Feminists Defend Conservative Writer against Sexist Hustler “Parody”

Hustler founder Larry Flynt at the LA Times festival of books in 2011.<a href="http://www.flickr.com/photos/waltarrrrr/5684024877/sizes/m/in/photostream/" target="_blank">Flickr/waltarrrr</a>

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Conservative writer S.E. Cupp was recently the target of a sexist “parody” in Hustler magazine that I won’t describe here because it’s a family blog. Feminists, in response, have denounced Hustler for essentially telling Cupp that her proper role is as the object of sexual exploitation rather than a source of political commentary. Notably, Sandra Fluke, who was called a “slut” by Rush Limbaugh, tweeted that Hustler was trying to “limit [women] 2 being sexual figures & not more.”

Zerlina Maxwell at Feministing writes:

While Hustler claims the picture is intended to be funny “satire,” it simply is not funny. It’s out of line, it’s sexist, and it’s an unacceptable form of misogyny. Women are under attack from all sides and no matter what political party you are in, I’m going to defend you from sexist attacks. I will not stand by in silence when a woman, any woman, is attacked in this way and belittled as nothing more than a sexual object. It’s about disagreement over ideas; smearing and demeaning women should not part of the equation.

There isn’t actually much difference between what Limbaugh was doing to Fluke and what Hustler did to Cupp. In both cases, the objective was to silence a women with contrary political views by insisting that they return to their proper place as objects of sexual desire for men. Conservatives objected to Limbaugh’s use of coarse language, but many agreed with his underlying argument in referring to Fluke as a “slut” and a “prostitute.”

That’s not the only difference: As Digby points out, the forceful condemnations of Hustler from feminist circles stand in contrast to the responses from the right to the Limbaugh/Fluke incident, where mild denounciations were paired with adamant insistence that, whatever Limbaugh said about Fluke, conservative women have it much worse. Conservative writer Michelle Malkin, herself a frequent target of sexist and racist vitriol on Twitter from critics (which is sadly often a byproduct of being a woman who writes stuff on the Internet) pointed out that there were other names Limbaugh could have called Fluke:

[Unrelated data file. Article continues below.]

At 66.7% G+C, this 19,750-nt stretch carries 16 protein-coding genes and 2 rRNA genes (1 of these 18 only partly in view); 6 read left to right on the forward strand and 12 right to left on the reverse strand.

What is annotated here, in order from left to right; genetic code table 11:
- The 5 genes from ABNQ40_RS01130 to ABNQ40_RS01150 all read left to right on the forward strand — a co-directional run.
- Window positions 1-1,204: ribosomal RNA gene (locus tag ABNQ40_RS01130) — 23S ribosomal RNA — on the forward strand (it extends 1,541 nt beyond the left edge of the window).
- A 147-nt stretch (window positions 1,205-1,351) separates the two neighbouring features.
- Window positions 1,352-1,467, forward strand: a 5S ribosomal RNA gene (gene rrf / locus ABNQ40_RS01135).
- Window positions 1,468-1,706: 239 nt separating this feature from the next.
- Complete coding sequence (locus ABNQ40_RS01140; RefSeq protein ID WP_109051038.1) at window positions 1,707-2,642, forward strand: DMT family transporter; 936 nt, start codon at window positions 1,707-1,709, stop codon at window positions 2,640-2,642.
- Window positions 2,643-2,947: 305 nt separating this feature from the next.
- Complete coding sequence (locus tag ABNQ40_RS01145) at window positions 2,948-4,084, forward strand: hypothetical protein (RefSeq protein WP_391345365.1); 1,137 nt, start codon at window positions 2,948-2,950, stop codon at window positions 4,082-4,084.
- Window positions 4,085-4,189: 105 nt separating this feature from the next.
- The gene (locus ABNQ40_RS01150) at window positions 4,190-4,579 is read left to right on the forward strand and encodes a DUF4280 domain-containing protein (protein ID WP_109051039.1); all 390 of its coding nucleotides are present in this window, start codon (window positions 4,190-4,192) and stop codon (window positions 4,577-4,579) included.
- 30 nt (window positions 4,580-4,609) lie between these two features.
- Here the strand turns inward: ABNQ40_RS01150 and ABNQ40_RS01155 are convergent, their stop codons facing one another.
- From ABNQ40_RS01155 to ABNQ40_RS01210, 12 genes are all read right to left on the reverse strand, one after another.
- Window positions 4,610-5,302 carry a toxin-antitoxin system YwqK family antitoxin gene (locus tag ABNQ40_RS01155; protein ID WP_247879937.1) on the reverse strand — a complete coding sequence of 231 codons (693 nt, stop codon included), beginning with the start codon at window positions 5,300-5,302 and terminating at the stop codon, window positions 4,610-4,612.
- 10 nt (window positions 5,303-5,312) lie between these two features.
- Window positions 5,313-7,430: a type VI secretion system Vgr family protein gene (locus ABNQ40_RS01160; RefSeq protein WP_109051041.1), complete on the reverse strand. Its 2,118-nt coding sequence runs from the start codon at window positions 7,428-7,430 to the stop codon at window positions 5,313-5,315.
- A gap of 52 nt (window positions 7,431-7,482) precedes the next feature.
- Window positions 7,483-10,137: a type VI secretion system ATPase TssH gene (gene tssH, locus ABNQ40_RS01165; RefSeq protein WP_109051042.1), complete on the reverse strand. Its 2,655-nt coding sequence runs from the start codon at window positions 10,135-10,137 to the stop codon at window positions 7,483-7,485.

I’ll tell you why Rush was wrong. Young Sandra Fluke of Georgetown Law is not a “slut.” She’s a moocher and a tool of the Nanny State. She’s a poster girl for the rabid Planned Parenthood lobby and its eugenics-inspired foremothers.

The reason for the discrepancy here is rather simple: Whereas liberals view sexism as a societal problem that shapes how we live our lives, many conservatives view it as an issue of liberals using sexist rhetoric against conservative women. That’s why Malkin, a disciple of the “I know you are but what am I” school of political rhetoric, came up with the “war on conservative women” meme in response to Democratic rhetoric about Republicans “waging a war on women” by opposing access to contraception and holding up legislation like the Violence Against Women Act. This reflects a disciplined commitment to the Bender theory of discrimination: “This is the worst kind of discrimination: The kind against ME!”

Where conservatives look at the Hustler “parody” as indicative of liberal contempt for conservative women, feminists see a larger problem about how women are treated that affects everything from health insurance to how much you take home on your paycheck. To have condemned Limbaugh for his sexism in the same unconditional manner would have been a distraction, because the real problem isn’t sexism, it’s liberals. For feminists, sexism is the problem, period.

Adam Serwer is filling in while Kevin is on vacation.

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DEMOCRACY DOES NOT EXIST...

without free and fair elections, a vigorous free press, and engaged citizens to reclaim power from those who abuse it.

In this election year unlike any other—against a backdrop of a pandemic, an economic crisis, racial reckoning, and so much daily bluster—Mother Jones' journalism is driven by one simple question: Will America move closer to, or further from, justice and equity in the years to come?

If you're able to, please join us in this mission with a donation today. Our reporting right now is focused on voting rights and election security, corruption, disinformation, racial and gender equity, and the climate crisis. We can’t do it without the support of readers like you, and we need to give it everything we've got between now and November. Thank you.

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